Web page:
At first glance, Chapter 13 petition No. 98-21013DK looks like any of the other 10,200 bankruptcy applications filed this year in U.S. District Court in Greenbelt.

A clue that Shawn Powell's financial predicament is different from that of most people seeking court protection from creditors appears on Schedule B, where the debtor lists assets -- checking and savings accounts, pension plans, video, audio and computer equipment, jewelry and furs.

Shawn's filing lists these assets: Toys, $100. Clothing, $100.

Shawn Powell is 10 years old. But the intelligent, bright-eyed boy's trip to bankruptcy court isn't child's play.

Six months after he and his brother and sister were orphaned, Shawn has filed for Chapter 13 protection in a novel effort to save the Laurel home his parents bought eight years ago.

The children's father died of liver disease in February; almost exactly a year before, their mother died in a car accident.

In recent months, Shawn and his brother, Ray Jr., 12, have been living in their family's one-story house, cared for by an uncle. Their 8-year-old sister, Tracy, lives with a female relative in Silver Spring.

Last week, one day before an Oklahoma City mortgage company was to foreclose on their home, Shawn filed for bankruptcy with the help of Olney lawyer Brett Weiss, staving off eviction.

The filing is a stopgap gambit, Weiss said. He hopes it will buy enough time for the children to collect $100,000 from their father's life insurance policy, which would allow them to pay what they owe and stay in the well-kept home.

Shawn's plight is not so much caused by uncaring bankers as by a compilation of family tragedies and bureaucratic red tape.

"These kids have been through more in their lives than most 50-year-olds," Weiss said. "They've lost their childhood. Right now, they're struggling to maintain a sense of place."

According to Shawn's bankruptcy petition, back payments on the mortgage total $15,000. Even before his death, Shawn's father had not made five monthly payments of $1,353 each. The payoff on the mortgage is $133,000.

In an interview, the boys and the uncle who is caring for them, Jeffrey Powell, 36, said the father, Ray Powell Sr., was a recovering alcoholic with more than a dozen years of sobriety when his wife, Patricia, was killed in a one-car accident in Montgomery County.

After his wife's death, Ray Powell Sr. started hurtling toward his own death, his boys and his brother said: He picked up the bottle and let go of his family responsibilities, bingeing on booze and buying a new truck and a Corvette.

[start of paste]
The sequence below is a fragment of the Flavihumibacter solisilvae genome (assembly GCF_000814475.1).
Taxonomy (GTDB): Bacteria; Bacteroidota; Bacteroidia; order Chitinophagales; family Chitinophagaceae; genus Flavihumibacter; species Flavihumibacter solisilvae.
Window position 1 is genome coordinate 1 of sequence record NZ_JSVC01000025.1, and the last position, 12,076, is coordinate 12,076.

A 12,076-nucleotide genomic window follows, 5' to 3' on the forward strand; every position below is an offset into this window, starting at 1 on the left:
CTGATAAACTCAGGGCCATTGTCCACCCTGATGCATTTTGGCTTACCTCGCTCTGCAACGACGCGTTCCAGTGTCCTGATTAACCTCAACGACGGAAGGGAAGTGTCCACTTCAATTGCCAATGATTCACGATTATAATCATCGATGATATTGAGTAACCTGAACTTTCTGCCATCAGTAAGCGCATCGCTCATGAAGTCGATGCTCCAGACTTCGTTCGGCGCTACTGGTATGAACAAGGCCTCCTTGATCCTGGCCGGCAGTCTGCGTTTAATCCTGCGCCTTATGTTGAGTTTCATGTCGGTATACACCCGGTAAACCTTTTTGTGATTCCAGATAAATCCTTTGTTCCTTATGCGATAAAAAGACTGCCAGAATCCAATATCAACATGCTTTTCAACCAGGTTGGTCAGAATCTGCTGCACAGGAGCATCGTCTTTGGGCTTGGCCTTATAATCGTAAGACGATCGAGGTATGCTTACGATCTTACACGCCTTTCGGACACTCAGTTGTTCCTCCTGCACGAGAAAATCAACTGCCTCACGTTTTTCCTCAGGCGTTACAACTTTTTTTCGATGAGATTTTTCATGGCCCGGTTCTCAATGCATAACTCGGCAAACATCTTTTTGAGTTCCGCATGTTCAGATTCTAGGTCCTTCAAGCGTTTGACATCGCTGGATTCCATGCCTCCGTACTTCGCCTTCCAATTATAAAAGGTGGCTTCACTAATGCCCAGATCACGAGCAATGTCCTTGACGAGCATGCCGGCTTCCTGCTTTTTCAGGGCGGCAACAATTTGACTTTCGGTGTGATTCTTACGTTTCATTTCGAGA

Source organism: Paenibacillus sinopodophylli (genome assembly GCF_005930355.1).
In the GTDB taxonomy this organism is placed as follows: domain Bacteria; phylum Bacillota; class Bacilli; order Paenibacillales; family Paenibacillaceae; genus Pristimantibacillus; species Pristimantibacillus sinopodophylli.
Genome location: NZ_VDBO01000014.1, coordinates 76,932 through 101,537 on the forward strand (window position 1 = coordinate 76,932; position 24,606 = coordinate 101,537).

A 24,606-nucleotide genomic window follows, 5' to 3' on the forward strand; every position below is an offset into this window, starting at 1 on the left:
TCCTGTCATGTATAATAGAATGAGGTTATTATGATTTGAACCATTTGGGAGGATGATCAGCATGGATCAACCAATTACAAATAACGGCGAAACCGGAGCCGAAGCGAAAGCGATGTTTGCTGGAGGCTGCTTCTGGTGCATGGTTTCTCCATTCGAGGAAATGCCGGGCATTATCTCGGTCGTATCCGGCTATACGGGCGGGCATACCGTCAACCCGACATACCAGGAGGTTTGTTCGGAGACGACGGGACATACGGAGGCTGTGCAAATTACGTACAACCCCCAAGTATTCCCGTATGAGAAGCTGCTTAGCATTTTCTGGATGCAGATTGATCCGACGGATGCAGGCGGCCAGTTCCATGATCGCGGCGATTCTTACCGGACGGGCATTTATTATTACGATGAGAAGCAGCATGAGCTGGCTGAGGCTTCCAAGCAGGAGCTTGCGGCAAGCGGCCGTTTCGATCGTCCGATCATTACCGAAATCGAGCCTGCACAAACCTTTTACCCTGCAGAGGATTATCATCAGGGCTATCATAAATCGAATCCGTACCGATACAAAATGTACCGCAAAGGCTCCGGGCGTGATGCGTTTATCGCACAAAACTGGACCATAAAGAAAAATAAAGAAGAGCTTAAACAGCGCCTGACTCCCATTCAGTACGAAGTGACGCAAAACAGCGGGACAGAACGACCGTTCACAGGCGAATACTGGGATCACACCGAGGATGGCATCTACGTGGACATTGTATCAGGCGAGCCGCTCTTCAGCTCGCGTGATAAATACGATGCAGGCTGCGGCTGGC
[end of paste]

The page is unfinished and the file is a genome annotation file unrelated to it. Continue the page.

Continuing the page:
"He stopped caring," Jeffrey Powell said. "He went off the deep end."

Days before he drank himself to death, Ray told him he knew he was going to die, Jeffrey said. "I asked him about the kids, and he said I could take them."

Jeffrey Powell stepped in, caring for the boys in the home they had grown up in, feeding and clothing them, making sure they got to school. The bond between the boys and their uncle is evident; during an interview, they draped themselves over his shoulders.

But money has been a problem.

Jeffrey Powell, who is unable to work because of a serious stab wound he suffered during an argument with an associate two years ago, receives $484 monthly in disability payments. Shawn and Ray Jr. each receive $327 a month in Social Security.

The money stretches enough to pay for utilities, the phone, clothes and food -- but not the mortgage, Jeffrey Powell said.

In May, letters from lawyers began arriving at the Powell home, notifying them that the mortgage was in default. Asked yesterday to comment, a representative of Midland Mortgage Co. said a written release from the mortgagees -- the children's dead parents -- would be required before a statement could be made.

As foreclosure loomed, Jeffrey Powell's efforts to obtain the benefits for the children from Ray Powell's life insurance policy were unsuccessful. In a letter to Ray Powell Jr., an official with the insurance company said a court-appointed guardian had to complete the claim form before the money would be paid out. An insurance representative did not respond to a request for a comment.

Weiss, whom Jeffrey Powell hired this month to represent his nephews, devised a two-part plan: He filed a petition with Prince George's County Circuit Court seeking to have Jeffrey Powell named the guardian of all three Powell children. Then, last week, he had Shawn Powell file for bankruptcy, staving off foreclosure.

Weiss said Shawn was chosen because a bankruptcy filing stays on one's credit record for 10 years. By then, Shawn will be 20 and would be less affected than Ray Jr., who will be 22, Weiss said.

Prince George's County social service caseworkers will investigate Powell to determine whether he is fit to be a guardian, Weiss said. The attorney said he believes Powell will be certified as the children's guardian by November, freeing up the insurance money, which would then be used to pay the mortgage arrearage and the monthly mortgage payments.

"At some point, that money will run out," Weiss said.

Filing for Chapter 13 allows a person to regroup and pay off debts under the supervision of a court trustee. The bankruptcy court may not extend such protection to a 10-year-old with no income.

Asked whether he knew what it meant to file for bankruptcy, Shawn -- who may be the youngest person ever to seek Chapter 13 protection -- replied: "Nope. Yeah, kind of. It means I don't have any money." CAPTION: Shawn Powell, 10, left, and his brother, Ray Jr., 12, have lived with their uncle Jeffrey Powell in their family home since their parents died. The Laurel home's mortgage is $15,000 in arrears.